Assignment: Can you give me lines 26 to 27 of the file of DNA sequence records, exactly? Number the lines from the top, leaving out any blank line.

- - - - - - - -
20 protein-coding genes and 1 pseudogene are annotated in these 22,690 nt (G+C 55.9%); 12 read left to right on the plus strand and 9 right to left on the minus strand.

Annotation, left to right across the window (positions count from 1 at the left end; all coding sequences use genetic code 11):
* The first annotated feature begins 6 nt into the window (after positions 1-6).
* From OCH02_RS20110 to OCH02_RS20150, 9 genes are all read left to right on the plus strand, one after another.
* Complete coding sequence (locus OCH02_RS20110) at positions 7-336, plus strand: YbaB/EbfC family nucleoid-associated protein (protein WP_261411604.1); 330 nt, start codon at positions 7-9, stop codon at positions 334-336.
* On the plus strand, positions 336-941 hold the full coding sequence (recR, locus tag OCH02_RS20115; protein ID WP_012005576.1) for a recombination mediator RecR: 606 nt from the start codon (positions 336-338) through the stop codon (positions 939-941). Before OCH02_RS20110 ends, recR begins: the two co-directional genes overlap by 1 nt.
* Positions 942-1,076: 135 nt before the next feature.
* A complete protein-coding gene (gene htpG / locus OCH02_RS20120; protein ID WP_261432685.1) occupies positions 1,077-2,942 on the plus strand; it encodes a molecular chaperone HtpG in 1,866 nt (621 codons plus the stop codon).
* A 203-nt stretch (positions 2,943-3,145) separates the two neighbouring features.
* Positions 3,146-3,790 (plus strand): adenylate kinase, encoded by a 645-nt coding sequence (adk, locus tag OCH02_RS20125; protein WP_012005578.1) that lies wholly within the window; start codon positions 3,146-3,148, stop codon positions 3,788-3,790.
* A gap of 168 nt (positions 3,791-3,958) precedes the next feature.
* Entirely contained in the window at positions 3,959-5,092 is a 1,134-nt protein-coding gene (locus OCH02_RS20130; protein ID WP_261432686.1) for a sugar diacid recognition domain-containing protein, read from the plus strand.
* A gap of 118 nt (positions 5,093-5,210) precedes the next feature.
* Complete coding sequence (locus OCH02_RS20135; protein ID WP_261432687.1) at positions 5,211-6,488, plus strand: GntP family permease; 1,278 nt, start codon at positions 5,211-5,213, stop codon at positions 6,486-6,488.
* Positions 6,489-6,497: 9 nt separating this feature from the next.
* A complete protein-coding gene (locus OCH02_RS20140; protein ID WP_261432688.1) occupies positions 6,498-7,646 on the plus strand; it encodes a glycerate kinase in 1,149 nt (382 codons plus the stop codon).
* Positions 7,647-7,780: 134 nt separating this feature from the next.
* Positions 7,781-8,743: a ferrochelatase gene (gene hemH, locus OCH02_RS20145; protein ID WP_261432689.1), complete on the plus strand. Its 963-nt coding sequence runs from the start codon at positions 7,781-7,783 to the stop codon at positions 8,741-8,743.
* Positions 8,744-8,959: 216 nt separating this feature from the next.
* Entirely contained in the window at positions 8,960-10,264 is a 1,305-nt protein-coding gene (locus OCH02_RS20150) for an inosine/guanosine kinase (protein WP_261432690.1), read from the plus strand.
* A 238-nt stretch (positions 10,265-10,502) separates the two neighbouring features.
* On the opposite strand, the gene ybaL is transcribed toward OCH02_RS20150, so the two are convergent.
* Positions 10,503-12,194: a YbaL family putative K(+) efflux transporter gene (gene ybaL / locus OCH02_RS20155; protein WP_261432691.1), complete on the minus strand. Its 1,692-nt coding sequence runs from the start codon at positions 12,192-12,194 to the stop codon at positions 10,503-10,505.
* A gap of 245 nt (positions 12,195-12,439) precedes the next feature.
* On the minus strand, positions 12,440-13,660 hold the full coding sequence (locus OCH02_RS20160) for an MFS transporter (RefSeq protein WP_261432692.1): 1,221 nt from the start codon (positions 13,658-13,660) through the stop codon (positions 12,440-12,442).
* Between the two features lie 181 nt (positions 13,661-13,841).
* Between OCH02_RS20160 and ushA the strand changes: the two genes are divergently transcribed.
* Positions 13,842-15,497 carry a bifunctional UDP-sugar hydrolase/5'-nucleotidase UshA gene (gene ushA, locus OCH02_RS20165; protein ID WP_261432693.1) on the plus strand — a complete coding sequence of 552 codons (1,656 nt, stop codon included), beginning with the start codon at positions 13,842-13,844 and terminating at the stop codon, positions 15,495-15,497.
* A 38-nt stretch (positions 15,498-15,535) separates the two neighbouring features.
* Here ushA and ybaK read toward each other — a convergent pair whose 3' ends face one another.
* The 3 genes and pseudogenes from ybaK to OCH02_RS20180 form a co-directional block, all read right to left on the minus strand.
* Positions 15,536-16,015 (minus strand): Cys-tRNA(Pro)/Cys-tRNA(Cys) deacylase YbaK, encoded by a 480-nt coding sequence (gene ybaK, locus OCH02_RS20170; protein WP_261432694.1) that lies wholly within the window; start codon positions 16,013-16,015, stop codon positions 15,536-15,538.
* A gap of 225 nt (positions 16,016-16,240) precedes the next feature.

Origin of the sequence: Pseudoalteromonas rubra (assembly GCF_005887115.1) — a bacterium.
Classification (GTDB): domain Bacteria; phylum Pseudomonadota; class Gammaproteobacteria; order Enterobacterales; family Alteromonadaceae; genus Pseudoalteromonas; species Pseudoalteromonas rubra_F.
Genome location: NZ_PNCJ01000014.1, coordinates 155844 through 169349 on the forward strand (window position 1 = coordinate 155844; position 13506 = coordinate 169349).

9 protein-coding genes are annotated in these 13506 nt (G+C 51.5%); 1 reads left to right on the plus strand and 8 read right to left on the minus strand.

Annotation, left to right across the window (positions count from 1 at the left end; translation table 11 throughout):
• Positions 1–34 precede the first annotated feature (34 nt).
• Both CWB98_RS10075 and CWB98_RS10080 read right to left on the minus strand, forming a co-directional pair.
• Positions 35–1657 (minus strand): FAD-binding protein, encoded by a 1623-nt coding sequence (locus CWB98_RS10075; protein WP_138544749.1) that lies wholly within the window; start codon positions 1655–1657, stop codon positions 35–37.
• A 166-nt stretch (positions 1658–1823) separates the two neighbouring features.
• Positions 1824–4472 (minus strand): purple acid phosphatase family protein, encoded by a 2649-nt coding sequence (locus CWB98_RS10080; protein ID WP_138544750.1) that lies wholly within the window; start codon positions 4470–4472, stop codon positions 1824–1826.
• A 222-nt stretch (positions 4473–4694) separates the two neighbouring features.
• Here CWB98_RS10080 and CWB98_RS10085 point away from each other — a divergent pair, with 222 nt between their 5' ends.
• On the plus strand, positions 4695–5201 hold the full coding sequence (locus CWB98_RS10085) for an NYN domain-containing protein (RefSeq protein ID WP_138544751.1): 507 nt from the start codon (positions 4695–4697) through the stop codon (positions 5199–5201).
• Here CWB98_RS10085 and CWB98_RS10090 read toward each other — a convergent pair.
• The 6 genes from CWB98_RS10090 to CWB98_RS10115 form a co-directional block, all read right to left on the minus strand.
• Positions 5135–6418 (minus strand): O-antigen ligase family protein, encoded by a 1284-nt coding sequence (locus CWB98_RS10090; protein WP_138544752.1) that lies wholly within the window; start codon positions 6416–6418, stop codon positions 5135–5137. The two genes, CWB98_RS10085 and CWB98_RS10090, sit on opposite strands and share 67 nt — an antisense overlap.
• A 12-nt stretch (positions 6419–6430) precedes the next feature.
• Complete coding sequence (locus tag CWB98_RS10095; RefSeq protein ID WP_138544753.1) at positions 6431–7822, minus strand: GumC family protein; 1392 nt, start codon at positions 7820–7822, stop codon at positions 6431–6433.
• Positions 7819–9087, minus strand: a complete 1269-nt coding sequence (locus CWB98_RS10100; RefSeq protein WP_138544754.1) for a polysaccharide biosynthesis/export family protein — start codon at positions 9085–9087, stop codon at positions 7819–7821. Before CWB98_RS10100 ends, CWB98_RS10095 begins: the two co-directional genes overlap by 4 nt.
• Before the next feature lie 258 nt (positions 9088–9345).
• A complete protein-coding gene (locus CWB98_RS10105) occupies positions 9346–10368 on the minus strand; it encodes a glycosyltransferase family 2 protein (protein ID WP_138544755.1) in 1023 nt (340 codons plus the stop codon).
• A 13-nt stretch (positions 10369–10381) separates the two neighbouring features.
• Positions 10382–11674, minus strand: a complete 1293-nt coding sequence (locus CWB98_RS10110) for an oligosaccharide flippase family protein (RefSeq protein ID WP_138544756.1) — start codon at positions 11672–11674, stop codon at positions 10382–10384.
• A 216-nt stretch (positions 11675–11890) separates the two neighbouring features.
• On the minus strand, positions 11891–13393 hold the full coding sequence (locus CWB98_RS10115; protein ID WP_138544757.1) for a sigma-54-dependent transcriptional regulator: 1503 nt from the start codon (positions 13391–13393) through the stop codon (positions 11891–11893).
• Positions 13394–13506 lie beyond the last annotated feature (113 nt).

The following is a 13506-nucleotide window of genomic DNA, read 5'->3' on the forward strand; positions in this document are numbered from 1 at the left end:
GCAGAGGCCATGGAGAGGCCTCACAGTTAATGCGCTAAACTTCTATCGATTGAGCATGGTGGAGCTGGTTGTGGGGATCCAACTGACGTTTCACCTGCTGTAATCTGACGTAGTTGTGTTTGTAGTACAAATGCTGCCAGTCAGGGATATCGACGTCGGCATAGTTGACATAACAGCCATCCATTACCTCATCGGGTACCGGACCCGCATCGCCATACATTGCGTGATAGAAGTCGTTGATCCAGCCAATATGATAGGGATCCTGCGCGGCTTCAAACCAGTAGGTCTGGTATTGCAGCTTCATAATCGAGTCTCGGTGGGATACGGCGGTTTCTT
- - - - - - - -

* Between the two features lie 181 nt (positions 13,661-13,841).
* Between OCH02_RS20160 and ushA the strand changes: the two genes are divergently transcribed.